Writing workshops at LMU
Beating the white-out
Page 2: What sort of writer am I?
Students at work during the White Night for Reluctant Writers.
Cornelia Rémi begins with a few cautionary remarks: These classifications should not be regarded as comforting compartments in which you can rest on your weaknesses.” On the contrary, they are intended to encourage one to evaluate the strengths and weaknesses of one’s approach to writing and make the necessary changes. The adventure-explorer type is an intuitive writer, who writes off the top of his head. He is in constant danger of straying, and of losing sight of what he is supposed to be writing about. But he is always curious and ready to try anything new. “The gadfly-tinkerer type is also impulsive and emotional,” Rémi explains. He tends to tackle those bits that happen to interest him most at any given moment. He may begin with a chunk of text, then think about how to organize the whole thing, and get around to the introduction only at the very end. He has little trouble getting started. The problems arise when he has to join up all those little text fragments together to form a coherent seminar or a term paper. Moreover, this type tends toward the superficial, and may neglect the less obvious implications of his topic.
The aim of the typological analysis is to show that the ideal writing personality set before us in our schooldays is not necessarily the best: “This is the planner, the strategist-architect who is fixated on structure and tries to analyze the task on an intellectual level from the onset. He usually knows exactly where he wants to go, but that doesn’t mean that he’s going to get there,” Rémi says.
Identifying the approach he instinctively favors has helped Martin. It’s true, unfortunately, that I’m impulsive – if the topic of an assignment doesn’t really engage me, I’m likely to leave it until the last minute.” He says he has noted a lack of guidance in the basics of academic writing at LMU. “I hope that events like Writers Day or the White Night will continue.” he adds.
What exactly counts as plagiarism?
Janine Lünenborg, a trainee teacher, is in the White Night’s Writers’ Café (Schreibcafé) mulling over a term paper. Her problem is not finding a way into her topic – she has already put pen to paper. Her subject is code switching, the problems that arise when speakers who have been brought up bilingually switch between their two native languages, in this case German and Turkish. She’s here, she says, because she finds the Schreibcafé, with its blend of coffee, cookies and writerly advice, more animating for serious work on her paper than a library would be. Indeed, several people are engaged in lively discussion with her immediate neighbor, while other students at nearby tables are doggedly hitting their keyboards. “The level of motivation is really high,” Janine observes. But the crux of the matter for her is that this is her very first term paper, and she is not sure that she is going about the task in the right way. “What I lack is any real feeling for how one writes such a thing as a term paper,” she says. “I keep asking myself whether I have formulated this sentence or cited the source in the correct way. So it’s a great help to have tutors on hand to clear up problems like that.”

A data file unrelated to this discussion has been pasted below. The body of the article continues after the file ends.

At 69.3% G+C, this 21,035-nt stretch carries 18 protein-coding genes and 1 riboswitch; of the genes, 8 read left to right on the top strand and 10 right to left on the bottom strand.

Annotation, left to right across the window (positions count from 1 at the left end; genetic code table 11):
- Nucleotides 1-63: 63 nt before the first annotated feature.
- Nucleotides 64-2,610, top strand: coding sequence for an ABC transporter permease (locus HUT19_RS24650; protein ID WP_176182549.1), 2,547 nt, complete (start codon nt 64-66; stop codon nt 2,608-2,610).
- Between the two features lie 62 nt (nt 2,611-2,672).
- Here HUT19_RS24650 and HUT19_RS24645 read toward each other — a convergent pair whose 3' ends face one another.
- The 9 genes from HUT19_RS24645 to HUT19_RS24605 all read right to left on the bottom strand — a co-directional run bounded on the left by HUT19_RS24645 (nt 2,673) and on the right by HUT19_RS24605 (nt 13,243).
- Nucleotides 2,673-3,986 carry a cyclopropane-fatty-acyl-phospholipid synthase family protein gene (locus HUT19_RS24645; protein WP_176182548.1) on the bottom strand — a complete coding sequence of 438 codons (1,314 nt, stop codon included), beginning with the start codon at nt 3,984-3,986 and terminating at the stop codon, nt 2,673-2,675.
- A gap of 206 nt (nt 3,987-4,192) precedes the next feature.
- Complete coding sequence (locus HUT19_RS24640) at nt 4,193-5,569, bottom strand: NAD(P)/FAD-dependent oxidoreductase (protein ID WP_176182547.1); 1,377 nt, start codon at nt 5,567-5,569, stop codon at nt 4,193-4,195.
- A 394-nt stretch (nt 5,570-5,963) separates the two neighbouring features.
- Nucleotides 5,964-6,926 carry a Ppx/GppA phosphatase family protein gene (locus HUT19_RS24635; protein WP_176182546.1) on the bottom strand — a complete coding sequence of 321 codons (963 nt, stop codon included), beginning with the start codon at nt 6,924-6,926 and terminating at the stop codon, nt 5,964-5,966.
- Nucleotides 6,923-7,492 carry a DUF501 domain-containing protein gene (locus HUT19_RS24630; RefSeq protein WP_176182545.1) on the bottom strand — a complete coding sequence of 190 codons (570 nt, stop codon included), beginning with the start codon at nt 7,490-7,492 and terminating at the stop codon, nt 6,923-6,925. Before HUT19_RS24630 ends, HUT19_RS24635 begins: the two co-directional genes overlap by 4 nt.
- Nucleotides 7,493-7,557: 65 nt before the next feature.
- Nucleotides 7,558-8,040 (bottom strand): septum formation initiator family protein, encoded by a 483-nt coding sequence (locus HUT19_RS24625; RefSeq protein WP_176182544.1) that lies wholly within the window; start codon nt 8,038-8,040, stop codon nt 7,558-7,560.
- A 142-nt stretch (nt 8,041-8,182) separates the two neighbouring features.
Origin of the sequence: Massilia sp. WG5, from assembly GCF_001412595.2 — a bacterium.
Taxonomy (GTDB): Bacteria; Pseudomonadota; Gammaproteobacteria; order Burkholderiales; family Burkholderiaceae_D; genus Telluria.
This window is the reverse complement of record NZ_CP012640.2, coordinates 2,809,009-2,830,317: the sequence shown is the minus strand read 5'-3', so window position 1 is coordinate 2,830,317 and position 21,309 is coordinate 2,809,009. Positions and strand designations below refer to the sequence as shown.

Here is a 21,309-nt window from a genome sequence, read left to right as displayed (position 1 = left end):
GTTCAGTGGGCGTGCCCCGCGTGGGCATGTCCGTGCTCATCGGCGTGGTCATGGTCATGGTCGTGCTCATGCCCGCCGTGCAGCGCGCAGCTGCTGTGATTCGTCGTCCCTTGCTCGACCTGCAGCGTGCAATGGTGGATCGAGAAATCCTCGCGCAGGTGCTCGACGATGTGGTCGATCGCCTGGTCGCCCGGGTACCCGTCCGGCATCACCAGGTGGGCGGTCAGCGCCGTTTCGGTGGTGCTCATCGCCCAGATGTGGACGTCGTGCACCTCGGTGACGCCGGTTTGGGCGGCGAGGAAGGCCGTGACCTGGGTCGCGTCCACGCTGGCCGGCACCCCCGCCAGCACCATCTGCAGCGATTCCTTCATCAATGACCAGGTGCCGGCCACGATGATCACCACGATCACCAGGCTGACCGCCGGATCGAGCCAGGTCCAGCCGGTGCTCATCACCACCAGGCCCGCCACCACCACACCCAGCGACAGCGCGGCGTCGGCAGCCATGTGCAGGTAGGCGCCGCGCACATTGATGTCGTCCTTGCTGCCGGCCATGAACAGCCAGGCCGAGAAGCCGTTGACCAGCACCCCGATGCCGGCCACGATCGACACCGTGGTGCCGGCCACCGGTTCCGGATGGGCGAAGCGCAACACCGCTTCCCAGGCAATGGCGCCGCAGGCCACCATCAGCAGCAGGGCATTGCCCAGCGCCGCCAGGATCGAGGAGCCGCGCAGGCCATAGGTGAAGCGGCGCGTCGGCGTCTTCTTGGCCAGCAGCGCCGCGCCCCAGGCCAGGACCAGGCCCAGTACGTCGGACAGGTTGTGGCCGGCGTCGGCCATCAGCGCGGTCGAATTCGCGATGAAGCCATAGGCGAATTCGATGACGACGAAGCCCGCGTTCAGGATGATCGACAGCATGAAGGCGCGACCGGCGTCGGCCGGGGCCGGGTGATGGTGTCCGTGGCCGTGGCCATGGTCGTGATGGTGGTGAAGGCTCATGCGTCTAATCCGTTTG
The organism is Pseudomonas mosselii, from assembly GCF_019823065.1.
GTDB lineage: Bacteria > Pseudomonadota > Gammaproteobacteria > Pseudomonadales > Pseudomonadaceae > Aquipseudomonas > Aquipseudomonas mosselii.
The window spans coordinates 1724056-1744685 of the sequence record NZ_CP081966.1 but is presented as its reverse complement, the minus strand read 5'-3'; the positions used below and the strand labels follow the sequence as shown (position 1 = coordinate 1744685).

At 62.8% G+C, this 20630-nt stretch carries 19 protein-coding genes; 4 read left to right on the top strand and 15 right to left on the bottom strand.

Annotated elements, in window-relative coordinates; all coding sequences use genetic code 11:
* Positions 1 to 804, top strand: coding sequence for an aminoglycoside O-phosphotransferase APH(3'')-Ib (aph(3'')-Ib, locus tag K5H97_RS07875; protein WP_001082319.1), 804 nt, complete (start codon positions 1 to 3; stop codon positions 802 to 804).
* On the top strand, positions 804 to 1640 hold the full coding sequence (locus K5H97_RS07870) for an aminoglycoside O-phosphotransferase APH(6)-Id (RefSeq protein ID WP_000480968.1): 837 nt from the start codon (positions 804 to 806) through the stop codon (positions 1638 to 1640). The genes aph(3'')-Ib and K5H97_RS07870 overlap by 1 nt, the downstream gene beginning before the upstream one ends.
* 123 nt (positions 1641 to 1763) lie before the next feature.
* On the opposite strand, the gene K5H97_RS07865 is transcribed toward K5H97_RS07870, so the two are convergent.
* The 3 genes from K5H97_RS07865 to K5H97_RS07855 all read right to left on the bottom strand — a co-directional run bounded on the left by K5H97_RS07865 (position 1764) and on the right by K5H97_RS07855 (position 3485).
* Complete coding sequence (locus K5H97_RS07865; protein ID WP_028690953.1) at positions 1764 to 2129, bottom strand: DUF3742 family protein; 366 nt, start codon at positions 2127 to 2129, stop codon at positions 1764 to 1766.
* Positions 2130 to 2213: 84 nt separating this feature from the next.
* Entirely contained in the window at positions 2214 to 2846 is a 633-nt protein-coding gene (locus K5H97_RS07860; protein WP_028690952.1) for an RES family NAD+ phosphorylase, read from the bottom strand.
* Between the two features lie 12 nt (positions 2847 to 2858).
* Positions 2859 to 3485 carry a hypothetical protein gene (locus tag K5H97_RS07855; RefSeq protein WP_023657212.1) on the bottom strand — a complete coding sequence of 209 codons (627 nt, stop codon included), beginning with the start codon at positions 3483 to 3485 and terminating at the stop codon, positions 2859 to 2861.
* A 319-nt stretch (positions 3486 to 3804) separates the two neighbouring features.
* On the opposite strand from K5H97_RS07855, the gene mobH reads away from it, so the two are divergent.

Janine is not the only one who is struggling with issues like modes of attribution and citation. Many of the conversations in the Schreibcafé are concerned with precisely that: How does one cite a source found on the internet? Indeed, is such a source worth citing at all? “Students simply have little idea of what constitutes plagiarism,” says Dr. Bärbel Harju, the Head of the LMU Writing Center. “And because the topic continues to make waves in the media, students are afraid of unwittingly plagiarizing someone else’s work.”
Professor Volker Rieble holds a Chair in Labor Law and Civil Law at LMU and has made a special study of plagiarism in the scholarly and scientific literature. His advice to students is not to worry so much about the issue. They should of course cite their sources properly and not simply cut and paste chunks of text they have found on the internet, without clearly indicating that the ideas and concepts they contain are derived from extrinsic sources. When lapses do occur, he adds, it’s usually because one is in a hurry and doesn’t have the time to add a corresponding footnote. “What I really cannot understand are professors who get very worked up about groups of students who discuss the topic of a seminar assignment on Facebook,” says Rieble. “I believe that discussions like that are a part of what academic life is all about. Not so long ago they were held in libraries or seminar rooms, and now they have moved onto Facebook.”
A plagiarized dissertation for 30,000 euros